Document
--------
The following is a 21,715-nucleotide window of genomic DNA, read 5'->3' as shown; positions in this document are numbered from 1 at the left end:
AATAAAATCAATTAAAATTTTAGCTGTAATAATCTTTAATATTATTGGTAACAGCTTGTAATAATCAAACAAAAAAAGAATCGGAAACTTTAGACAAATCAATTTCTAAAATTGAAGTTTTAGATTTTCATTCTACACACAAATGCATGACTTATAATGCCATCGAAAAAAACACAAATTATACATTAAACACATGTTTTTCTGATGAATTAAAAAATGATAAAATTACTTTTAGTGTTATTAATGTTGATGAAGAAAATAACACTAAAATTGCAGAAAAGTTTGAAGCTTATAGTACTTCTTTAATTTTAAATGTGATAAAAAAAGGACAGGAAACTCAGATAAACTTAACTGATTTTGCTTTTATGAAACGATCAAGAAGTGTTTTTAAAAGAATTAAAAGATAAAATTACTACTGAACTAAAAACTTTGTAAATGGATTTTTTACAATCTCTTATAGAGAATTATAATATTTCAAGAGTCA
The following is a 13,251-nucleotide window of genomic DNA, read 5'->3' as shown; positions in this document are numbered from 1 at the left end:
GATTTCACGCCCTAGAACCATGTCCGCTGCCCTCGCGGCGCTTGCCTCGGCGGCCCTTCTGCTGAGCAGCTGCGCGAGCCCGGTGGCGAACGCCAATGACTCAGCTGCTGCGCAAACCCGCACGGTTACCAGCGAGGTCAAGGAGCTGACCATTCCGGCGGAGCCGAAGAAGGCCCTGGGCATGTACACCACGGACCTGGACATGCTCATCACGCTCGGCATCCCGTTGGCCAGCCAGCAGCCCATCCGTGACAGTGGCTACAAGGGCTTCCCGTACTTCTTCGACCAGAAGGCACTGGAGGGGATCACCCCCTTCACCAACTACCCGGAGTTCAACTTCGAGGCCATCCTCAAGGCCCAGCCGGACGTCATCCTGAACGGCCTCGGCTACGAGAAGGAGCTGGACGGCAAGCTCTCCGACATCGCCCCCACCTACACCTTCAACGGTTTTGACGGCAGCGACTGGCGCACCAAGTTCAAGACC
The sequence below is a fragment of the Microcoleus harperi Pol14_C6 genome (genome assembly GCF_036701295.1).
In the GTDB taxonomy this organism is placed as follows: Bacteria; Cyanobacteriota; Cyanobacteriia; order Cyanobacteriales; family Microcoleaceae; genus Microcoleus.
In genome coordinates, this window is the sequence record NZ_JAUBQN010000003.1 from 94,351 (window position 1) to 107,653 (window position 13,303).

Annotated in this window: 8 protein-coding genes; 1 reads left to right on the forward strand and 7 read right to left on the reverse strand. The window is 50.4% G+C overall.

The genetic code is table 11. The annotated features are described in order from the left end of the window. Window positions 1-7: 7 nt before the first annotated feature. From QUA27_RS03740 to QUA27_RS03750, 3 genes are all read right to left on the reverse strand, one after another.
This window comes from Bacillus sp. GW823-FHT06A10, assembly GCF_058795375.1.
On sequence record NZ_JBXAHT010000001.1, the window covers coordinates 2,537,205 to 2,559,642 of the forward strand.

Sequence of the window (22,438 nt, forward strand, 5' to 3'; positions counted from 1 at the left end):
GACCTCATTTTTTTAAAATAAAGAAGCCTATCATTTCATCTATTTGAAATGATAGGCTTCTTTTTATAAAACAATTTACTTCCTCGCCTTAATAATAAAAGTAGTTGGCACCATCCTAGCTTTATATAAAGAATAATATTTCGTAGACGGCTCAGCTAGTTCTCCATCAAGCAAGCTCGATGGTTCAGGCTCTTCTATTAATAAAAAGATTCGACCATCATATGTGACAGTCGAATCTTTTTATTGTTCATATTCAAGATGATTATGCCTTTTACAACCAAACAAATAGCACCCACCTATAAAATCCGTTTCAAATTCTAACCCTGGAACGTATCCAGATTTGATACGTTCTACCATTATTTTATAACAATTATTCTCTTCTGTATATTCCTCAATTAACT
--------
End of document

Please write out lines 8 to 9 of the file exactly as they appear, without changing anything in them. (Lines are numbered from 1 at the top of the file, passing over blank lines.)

Annotated in this window: 8 protein-coding genes; 1 reads left to right on the forward strand and 7 read right to left on the reverse strand. The window is 50.4% G+C overall.

The genetic code is table 11. The annotated features are described in order from the left end of the window. Window positions 1-7: 7 nt before the first annotated feature. From QUA27_RS03740 to QUA27_RS03750, 3 genes are all read right to left on the reverse strand, one after another.